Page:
Emotional abuse and neglect resulted in James Hancock’s grades deteriorating which caused more harsh punishment by his father and prevented him from joining the track team. He spiraled downward until he stole his grandmother’s gun and shot two students, injuring them and two others from the shrapnel.

Is Compassion Toward the Assailants Possible?

Something I try to remember; the offenders are most likely trauma victims themselves.

I saw Dr. Perry’s theory displayed long before I saw the 60-Minutes interview. A friend of mine who studied the book, “A Course In Miracles,” which teaches that people do things either out of love or fear (a lack of love), said that he had compassion on the murderer of a little girl. “When I saw her on the news, I just wanted to wrap my arms around her and ask her what happened to her. She had to have a hole so deep to do something so horrific.” This was a new thought to me, an enlightening moment, seeing the depth of this man’s compassion.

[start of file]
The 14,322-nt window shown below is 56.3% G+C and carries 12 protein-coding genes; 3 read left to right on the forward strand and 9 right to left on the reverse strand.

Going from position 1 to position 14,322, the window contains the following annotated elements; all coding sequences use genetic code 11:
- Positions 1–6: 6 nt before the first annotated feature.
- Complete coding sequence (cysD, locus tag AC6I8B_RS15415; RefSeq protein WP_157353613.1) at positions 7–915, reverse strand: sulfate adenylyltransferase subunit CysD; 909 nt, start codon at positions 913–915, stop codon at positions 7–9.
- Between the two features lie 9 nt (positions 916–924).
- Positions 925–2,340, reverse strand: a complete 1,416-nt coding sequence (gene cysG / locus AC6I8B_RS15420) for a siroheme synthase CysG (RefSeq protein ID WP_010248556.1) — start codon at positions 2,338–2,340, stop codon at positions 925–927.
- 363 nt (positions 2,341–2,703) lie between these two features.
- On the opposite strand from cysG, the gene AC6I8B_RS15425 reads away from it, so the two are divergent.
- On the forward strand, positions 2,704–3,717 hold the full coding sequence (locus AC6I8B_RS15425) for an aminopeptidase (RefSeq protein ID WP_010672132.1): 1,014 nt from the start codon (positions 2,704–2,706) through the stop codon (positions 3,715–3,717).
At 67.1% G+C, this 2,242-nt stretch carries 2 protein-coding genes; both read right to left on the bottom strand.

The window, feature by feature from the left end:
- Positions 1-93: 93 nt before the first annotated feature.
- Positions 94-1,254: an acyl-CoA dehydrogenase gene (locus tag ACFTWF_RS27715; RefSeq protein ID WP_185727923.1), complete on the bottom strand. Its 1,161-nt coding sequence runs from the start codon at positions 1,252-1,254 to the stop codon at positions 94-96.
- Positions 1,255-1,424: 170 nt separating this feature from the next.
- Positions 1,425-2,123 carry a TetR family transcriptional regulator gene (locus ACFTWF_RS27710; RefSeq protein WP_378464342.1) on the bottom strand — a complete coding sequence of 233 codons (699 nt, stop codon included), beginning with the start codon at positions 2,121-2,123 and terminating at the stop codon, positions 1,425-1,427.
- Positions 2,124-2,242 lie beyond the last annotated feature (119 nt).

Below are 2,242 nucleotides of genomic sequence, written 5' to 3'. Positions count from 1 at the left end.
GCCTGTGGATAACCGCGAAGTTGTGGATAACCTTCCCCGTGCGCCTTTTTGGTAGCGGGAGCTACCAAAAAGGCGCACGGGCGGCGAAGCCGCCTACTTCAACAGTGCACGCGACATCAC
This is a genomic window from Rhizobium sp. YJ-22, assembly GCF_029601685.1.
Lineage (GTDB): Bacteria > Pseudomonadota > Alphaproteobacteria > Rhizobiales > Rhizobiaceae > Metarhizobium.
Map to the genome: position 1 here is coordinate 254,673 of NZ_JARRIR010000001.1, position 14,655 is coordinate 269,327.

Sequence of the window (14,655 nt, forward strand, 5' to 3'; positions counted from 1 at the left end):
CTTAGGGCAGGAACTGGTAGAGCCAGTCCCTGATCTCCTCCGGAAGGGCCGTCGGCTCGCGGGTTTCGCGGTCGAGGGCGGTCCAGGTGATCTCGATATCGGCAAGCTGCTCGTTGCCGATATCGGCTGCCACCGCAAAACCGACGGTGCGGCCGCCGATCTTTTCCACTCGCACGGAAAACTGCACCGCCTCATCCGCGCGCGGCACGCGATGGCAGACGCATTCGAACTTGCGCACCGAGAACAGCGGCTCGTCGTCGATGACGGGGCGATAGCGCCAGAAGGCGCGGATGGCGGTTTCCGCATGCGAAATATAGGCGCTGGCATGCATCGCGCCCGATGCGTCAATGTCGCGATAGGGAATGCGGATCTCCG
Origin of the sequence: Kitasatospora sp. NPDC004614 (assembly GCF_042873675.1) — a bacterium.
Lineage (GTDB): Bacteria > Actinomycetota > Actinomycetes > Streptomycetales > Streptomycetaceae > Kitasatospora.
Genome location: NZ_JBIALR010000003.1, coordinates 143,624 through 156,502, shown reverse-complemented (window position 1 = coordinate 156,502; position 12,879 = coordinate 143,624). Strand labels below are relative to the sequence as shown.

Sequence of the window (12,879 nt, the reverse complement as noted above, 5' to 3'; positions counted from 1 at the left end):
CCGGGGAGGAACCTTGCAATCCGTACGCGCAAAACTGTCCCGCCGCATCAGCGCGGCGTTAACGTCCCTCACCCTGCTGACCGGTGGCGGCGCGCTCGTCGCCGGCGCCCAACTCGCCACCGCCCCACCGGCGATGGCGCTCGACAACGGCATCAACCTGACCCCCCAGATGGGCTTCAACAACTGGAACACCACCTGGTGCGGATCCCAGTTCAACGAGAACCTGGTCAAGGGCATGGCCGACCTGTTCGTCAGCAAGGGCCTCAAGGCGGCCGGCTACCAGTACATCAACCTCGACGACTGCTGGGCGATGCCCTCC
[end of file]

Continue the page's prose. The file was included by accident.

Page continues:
This friend is my hero. These people asking others, “What happened to you?” and helping them to heal and rescript their lives are my heroes. They are breaking the mold from the routine of unconsciously labeling, blaming and punitively demanding justice in situations we know little to nothing about. I’m grateful for these seeds of light and I seek within myself in the hope that I may soften my own heart and contribute to reversing the cycle of trauma in the world.

No monster, though, is born from nothingness. Charles Manson was a child once, and that childhood was littered with tragic moments. No one would claim that these stories are sad enough to justify what he did, but they might shed light on how monsters are formed. ~ Mark Oliver